It’s a dirty job, but someone has to know where to dump RV waste. We get it; dumping the holding tanks on an RV isn’t the most fun job. Especially when the aroma of the black tank makes its way into the air, but it’s a necessary chore when RVing. We’re here to help you locate legal places to dispose of your waste.
How Do You Find an RV Dump Station?
Let’s say you’re wrapping up a great boondocking trip and now need to clear out your tanks. You need to find an RV dump station.
The three easiest ways to find an RV dump station are to ask someone, find it on an RV app, or Google it. You can always ask someone at a local store, for example, where to find the nearest dump station. Some cities have dump stations in local parks or gas stations.
Apps like RV Trip Wizard will help you find dump stations. Googling nearby dump stations may also work.
How Do You Dump RV Waste?
Most RVs have at least one gray and one black holding tank. To get rid of the waste inside the tanks, you’ll need a sewer hose and connectors. The Camco RhinoFLEX Sewer Hose Kit is a great option. You’ll also want a pair of washable rubber or latex gloves to keep any leakage from touching your skin.
Dumping RV waste is quite simple. After putting on your gloves, connect one end of the sewer hose to the proper tank outlet on your RV. The other end goes into the dump station hole, preferably with a clear elbow connection.
Next, open the lever for your black tank to release the waste. Emptying your black tank before the gray is important. After the black tank is empty, release the waste from the gray tank. The gray tank holds water from your sinks and shower. As it dumps, it will clean out some of the toilet waste in the sewer hose that came from the black tank.
Gone with the Wynns created a helpful three-minute “how-to” video for dumping your tanks. They show you how quick and easy it can be to dump RV waste.
Where to Dump RV Waste
Here are the 10 places where you can dump RV waste legally.
1. RV Parks and Campgrounds
RV parks and campgrounds typically have either a dump station for community use or full hookup sites. On full hookup sites, you’ll have a septic tank hole right on your campsite. You can put your sewer hose in it just like you would at a dump station.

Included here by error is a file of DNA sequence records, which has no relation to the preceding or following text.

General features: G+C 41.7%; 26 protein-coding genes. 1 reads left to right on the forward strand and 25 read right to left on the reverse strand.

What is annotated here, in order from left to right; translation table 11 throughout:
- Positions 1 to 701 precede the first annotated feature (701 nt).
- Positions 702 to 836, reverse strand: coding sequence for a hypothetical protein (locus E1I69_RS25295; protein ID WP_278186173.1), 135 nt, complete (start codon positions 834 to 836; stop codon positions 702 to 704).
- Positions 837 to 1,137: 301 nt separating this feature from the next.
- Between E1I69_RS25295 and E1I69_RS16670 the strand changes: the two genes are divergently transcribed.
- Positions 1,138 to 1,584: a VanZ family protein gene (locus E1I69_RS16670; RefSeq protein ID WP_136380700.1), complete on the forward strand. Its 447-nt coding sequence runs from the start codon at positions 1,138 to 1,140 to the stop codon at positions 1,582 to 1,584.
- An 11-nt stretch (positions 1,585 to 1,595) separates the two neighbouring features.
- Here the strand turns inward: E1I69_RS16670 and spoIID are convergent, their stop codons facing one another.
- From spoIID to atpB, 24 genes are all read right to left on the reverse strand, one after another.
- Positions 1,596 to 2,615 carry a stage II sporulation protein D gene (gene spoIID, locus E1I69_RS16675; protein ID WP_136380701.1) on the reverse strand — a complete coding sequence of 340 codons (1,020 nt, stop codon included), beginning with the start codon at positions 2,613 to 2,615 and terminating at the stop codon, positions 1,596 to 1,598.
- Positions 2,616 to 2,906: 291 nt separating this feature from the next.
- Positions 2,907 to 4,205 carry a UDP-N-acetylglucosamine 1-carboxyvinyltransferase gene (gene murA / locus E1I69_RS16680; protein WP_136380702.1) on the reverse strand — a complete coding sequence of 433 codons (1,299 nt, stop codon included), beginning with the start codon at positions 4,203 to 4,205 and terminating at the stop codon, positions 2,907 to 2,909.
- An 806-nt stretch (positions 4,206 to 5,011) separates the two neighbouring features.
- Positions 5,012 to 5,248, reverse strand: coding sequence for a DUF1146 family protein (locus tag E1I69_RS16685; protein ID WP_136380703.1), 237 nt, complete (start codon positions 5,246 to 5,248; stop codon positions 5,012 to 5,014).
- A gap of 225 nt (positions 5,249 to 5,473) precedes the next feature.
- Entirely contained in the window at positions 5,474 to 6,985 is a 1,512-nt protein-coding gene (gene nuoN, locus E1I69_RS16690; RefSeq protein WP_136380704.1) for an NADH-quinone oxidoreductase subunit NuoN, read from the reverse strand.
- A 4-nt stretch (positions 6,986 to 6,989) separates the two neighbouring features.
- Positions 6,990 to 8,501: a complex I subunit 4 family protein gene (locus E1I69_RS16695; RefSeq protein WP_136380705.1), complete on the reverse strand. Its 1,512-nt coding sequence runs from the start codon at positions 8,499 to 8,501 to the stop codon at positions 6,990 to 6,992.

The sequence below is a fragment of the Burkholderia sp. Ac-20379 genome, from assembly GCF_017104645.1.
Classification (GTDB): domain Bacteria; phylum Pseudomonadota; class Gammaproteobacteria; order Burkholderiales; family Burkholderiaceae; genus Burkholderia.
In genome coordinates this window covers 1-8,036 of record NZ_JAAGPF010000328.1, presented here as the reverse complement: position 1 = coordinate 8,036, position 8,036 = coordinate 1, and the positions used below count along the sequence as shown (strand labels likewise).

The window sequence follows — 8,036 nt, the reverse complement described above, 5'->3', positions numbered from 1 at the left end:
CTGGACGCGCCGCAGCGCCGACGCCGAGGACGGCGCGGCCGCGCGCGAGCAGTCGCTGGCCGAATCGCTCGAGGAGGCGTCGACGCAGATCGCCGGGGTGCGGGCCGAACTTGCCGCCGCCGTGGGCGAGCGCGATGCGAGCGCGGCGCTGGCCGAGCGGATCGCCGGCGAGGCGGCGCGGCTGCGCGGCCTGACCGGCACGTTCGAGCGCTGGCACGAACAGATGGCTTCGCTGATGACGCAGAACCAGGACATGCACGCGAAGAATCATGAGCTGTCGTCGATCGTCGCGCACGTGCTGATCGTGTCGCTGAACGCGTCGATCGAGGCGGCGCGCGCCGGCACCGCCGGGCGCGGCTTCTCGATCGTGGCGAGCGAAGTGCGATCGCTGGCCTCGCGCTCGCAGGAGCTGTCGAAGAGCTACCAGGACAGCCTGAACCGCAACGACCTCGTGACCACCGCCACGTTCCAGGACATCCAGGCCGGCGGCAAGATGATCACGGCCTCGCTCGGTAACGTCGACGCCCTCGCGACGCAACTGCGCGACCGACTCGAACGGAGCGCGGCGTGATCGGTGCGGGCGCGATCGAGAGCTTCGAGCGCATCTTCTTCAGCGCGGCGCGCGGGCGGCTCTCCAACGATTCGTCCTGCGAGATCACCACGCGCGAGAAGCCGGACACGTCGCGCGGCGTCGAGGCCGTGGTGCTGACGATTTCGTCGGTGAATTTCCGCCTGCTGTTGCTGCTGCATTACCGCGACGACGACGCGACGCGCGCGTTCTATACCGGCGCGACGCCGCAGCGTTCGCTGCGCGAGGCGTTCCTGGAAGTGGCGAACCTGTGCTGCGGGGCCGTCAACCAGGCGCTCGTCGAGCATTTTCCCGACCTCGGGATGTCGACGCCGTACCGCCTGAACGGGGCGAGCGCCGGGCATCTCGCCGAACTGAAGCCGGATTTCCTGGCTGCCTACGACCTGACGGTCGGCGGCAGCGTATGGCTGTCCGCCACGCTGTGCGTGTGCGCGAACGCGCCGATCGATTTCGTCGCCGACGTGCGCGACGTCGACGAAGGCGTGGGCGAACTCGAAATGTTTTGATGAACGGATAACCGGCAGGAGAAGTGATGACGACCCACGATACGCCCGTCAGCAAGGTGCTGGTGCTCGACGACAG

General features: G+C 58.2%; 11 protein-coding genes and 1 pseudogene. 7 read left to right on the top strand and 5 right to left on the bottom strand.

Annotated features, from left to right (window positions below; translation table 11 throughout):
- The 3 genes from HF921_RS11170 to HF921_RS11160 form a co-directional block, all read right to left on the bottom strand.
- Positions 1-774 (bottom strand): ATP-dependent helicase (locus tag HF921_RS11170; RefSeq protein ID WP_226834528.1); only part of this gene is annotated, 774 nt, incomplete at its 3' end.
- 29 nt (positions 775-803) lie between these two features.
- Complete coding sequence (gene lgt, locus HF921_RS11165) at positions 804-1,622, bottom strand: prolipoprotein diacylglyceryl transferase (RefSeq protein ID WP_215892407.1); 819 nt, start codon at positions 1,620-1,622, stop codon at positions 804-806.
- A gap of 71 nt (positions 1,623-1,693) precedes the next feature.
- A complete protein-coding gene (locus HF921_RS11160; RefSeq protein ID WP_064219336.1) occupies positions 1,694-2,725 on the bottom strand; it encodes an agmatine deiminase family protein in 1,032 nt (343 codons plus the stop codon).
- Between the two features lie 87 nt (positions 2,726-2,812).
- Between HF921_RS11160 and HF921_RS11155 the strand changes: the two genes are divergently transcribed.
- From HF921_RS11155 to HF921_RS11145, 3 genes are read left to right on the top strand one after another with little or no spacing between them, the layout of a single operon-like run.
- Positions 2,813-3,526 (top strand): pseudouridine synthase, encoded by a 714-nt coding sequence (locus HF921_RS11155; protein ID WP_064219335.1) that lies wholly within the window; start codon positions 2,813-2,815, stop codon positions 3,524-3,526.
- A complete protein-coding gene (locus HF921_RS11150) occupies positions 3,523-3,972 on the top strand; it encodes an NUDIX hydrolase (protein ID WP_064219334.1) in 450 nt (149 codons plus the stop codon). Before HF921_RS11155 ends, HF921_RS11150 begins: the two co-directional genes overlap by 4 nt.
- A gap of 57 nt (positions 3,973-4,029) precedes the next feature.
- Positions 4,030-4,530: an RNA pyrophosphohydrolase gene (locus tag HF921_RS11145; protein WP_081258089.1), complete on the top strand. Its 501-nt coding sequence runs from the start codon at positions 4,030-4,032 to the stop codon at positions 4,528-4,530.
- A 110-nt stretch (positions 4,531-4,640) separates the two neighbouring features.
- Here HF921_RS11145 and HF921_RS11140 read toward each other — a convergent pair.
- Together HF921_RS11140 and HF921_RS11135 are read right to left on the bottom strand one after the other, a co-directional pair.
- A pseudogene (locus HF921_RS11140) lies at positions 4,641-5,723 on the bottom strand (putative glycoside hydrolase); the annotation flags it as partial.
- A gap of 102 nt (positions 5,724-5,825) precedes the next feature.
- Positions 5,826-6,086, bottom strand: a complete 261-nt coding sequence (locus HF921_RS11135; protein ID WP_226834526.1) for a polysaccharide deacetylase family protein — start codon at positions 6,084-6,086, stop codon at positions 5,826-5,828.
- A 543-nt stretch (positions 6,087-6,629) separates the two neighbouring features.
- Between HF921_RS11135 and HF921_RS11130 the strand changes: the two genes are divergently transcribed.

If you’ve been boondocking or camping without a dump station, many campgrounds will let you pay a fee to use their dump station. Always be sure to call ahead to see if they have one and allow the public to use it.
2. Gas Stations
Many truck stops and gas stations have dump stations. Sometimes they’re well marked. Other times you may only know about it by finding it on an app because other RVers reported it.
Pilot and Flying J Travel Centers are examples of truck stops that may have dump stations. They often also have potable water available. This is a great amenity to look for, especially if you’re camping off-grid.
3. RV Dealerships
There are RV dealerships that put in a dump station for the convenience of their customers. Plus, it’s a great marketing tool to get passersby to come in and take a look at the inventory. Camping World is the most well-known dealership that has dump stations at some of its locations.
To find out if a dealership offers dump services, search on an RV app or call ahead. Be sure to ask if there’s a fee or any special directions to access the dump station. You never want to get into a situation where there’s a tight turn, and you won’t be able to maneuver your RV. Some dealerships are very crowded, and the dump station might not be accessible for large RVs.
4. National Parks
Many national parks have dump stations in their campgrounds. You can find out if the national park you’re visiting has a dump station on its website.
For example, Bryce Canyon National Park in Utah has a dump station at the North Campground. Any visitor can use it for a small $5 fee, and there’s potable water available as well.
5. Sporting Goods Stores
Sporting goods stores like Cabelas or Dick’s Sporting Goods may have dump stations. You can locate them on an RV app or by calling or stopping in at a store near you.
Often the stores with dump stations also have RV overnight parking. Even if you find these stores on an app, we still recommend calling ahead or checking in with the store once you arrive to make sure it’s OK. Positive communication with the stores is an excellent way to ensure these services remain in place for other RVers.
6. Wastewater Treatment Plants
A place you may not have thought of to dump RV waste is a wastewater treatment plant. But it makes sense when you consider what happens there. We found one in Lowell, Mich. They charge a small fee and even have potable water.
Boat marinas often have dump stations. Similar to campgrounds, the dump stations usually have a fee if you’re not staying there. Be sure to call ahead and remember to ask if your RV can get in and out of the space.
8. Home Septic Tanks
You can use your home’s septic tank to dump RV waste. You might find the setup complicated, however. If you’re thinking about accessing your home septic system for RV waste, we highly recommend consulting with a professional first.
9. Recycling Centers
Recycling centers can have RV dump stations. Check with your local recycling center to see if they do. It could be a convenient way for you to dump RV waste after a weekend camping trip.
10. City or State Dump Stations
Some cities have dump stations. Typically they’re located in a park’s parking lot. State parks may also have dump stations, particularly if they have a campground. You can find city or state dump stations on RV apps or with an online search.
Having a full hookup site at a campground is probably the most convenient way to dump RV waste. But don’t let the lack of full hookups stop you from exploring. There are many places to find a dump station while traveling. What’s the strangest place where you’ve found a dump station?